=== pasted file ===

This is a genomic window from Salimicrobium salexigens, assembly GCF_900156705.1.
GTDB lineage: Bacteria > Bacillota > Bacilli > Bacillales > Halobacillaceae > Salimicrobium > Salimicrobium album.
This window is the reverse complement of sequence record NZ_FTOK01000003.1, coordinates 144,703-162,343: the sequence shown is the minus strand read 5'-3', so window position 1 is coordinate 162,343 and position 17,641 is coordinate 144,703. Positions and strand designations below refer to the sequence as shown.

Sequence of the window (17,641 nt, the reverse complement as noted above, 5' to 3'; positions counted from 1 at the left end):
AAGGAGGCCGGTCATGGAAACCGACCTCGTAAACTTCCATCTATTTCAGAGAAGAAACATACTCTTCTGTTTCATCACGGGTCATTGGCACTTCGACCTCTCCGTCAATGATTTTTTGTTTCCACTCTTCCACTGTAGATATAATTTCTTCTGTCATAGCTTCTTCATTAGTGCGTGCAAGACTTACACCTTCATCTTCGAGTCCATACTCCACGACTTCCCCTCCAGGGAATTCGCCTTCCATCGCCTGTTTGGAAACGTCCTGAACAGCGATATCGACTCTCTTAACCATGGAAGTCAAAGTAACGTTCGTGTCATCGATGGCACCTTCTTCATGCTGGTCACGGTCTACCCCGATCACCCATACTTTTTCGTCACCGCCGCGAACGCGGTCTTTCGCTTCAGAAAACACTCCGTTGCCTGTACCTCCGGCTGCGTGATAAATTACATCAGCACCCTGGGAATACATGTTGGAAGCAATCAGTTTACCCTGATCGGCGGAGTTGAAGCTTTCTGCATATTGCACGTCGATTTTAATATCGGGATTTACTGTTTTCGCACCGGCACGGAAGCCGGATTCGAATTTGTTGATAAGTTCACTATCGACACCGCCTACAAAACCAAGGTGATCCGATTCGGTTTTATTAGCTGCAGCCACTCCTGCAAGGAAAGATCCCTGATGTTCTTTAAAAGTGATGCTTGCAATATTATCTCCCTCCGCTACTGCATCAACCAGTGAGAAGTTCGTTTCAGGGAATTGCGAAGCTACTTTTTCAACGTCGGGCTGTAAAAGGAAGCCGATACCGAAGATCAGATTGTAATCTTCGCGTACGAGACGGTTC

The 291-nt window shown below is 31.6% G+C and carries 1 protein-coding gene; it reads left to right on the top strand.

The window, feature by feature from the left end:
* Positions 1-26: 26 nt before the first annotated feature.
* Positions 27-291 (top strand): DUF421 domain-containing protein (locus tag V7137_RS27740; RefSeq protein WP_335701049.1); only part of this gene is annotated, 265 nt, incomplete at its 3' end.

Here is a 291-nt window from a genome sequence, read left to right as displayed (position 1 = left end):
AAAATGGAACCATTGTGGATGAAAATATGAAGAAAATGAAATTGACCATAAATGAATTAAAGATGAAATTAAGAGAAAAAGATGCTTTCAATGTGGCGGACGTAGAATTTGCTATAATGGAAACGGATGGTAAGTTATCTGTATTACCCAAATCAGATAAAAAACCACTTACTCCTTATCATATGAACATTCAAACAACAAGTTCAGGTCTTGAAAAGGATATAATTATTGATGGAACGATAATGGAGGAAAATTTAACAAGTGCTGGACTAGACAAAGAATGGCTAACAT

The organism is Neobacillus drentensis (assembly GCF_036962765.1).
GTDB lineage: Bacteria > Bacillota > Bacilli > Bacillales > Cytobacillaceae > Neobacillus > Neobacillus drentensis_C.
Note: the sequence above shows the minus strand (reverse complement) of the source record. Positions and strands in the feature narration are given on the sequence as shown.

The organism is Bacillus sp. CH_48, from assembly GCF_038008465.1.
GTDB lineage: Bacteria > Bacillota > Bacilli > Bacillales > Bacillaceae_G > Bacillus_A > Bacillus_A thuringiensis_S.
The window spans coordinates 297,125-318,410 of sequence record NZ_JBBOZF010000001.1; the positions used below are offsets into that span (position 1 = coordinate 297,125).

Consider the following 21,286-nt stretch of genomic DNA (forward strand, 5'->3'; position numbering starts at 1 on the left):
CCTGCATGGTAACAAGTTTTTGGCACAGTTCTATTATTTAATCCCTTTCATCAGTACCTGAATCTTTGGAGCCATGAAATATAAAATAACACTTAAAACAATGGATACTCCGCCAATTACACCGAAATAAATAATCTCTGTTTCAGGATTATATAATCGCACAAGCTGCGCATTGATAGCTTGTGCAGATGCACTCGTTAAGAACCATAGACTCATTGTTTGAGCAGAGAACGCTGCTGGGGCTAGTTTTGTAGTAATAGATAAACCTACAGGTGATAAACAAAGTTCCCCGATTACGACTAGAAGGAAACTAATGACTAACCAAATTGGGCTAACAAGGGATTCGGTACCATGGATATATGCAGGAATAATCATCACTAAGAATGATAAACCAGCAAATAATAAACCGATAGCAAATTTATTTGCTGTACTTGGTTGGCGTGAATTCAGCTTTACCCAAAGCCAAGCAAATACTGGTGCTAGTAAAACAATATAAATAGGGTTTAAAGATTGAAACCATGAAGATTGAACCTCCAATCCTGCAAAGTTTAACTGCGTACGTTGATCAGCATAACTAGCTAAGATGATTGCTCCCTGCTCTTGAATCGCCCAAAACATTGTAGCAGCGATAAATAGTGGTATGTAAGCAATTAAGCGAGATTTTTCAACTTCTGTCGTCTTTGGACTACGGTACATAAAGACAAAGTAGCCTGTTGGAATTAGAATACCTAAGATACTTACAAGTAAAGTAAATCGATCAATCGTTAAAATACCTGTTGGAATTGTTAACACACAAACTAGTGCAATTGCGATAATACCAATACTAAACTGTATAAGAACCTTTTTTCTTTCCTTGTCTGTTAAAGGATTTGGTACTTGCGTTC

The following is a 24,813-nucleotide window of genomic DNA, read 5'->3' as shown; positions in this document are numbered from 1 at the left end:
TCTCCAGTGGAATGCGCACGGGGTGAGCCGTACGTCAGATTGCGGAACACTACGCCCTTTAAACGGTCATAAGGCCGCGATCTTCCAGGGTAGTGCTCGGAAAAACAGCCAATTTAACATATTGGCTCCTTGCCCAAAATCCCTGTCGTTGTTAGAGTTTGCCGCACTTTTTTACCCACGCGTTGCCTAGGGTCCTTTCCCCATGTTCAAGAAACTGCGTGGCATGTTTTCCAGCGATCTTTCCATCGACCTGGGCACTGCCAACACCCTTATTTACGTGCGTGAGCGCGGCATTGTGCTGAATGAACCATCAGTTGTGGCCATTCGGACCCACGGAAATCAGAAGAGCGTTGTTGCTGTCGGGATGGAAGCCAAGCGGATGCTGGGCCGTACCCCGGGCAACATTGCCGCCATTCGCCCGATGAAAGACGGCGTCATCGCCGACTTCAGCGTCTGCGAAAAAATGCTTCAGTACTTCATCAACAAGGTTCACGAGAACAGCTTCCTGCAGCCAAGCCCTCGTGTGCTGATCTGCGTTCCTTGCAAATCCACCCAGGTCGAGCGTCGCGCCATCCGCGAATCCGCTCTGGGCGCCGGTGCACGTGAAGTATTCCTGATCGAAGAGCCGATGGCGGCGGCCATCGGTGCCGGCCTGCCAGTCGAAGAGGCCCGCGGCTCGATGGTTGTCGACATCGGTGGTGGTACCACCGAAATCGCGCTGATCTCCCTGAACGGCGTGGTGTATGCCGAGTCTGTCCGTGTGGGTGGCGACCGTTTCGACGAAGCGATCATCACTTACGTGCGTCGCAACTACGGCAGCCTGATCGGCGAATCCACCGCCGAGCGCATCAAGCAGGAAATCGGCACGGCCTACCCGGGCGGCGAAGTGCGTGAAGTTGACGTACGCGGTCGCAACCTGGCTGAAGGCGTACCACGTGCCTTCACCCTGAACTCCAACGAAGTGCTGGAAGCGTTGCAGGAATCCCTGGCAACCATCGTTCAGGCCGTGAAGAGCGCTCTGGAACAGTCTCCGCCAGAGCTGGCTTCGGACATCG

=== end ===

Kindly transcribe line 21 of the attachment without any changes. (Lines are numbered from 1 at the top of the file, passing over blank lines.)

TCTCCAGTGGAATGCGCACGGGGTGAGCCGTACGTCAGATTGCGGAACACTACGCCCTTTAAACGGTCATAAGGCCGCGATCTTCCAGGGTAGTGCTCGGAAAAACAGCCAATTTAACATATTGGCTCCTTGCCCAAAATCCCTGTCGTTGTTAGAGTTTGCCGCACTTTTTTACCCACGCGTTGCCTAGGGTCCTTTCCCCATGTTCAAGAAACTGCGTGGCATGTTTTCCAGCGATCTTTCCATCGACCTGGGCACTGCCAACACCCTTATTTACGTGCGTGAGCGCGGCATTGTGCTGAATGAACCATCAGTTGTGGCCATTCGGACCCACGGAAATCAGAAGAGCGTTGTTGCTGTCGGGATGGAAGCCAAGCGGATGCTGGGCCGTACCCCGGGCAACATTGCCGCCATTCGCCCGATGAAAGACGGCGTCATCGCCGACTTCAGCGTCTGCGAAAAAATGCTTCAGTACTTCATCAACAAGGTTCACGAGAACAGCTTCCTGCAGCCAAGCCCTCGTGTGCTGATCTGCGTTCCTTGCAAATCCACCCAGGTCGAGCGTCGCGCCATCCGCGAATCCGCTCTGGGCGCCGGTGCACGTGAAGTATTCCTGATCGAAGAGCCGATGGCGGCGGCCATCGGTGCCGGCCTGCCAGTCGAAGAGGCCCGCGGCTCGATGGTTGTCGACATCGGTGGTGGTACCACCGAAATCGCGCTGATCTCCCTGAACGGCGTGGTGTATGCCGAGTCTGTCCGTGTGGGTGGCGACCGTTTCGACGAAGCGATCATCACTTACGTGCGTCGCAACTACGGCAGCCTGATCGGCGAATCCACCGCCGAGCGCATCAAGCAGGAAATCGGCACGGCCTACCCGGGCGGCGAAGTGCGTGAAGTTGACGTACGCGGTCGCAACCTGGCTGAAGGCGTACCACGTGCCTTCACCCTGAACTCCAACGAAGTGCTGGAAGCGTTGCAGGAATCCCTGGCAACCATCGTTCAGGCCGTGAAGAGCGCTCTGGAACAGTCTCCGCCAGAGCTGGCTTCGGACATCG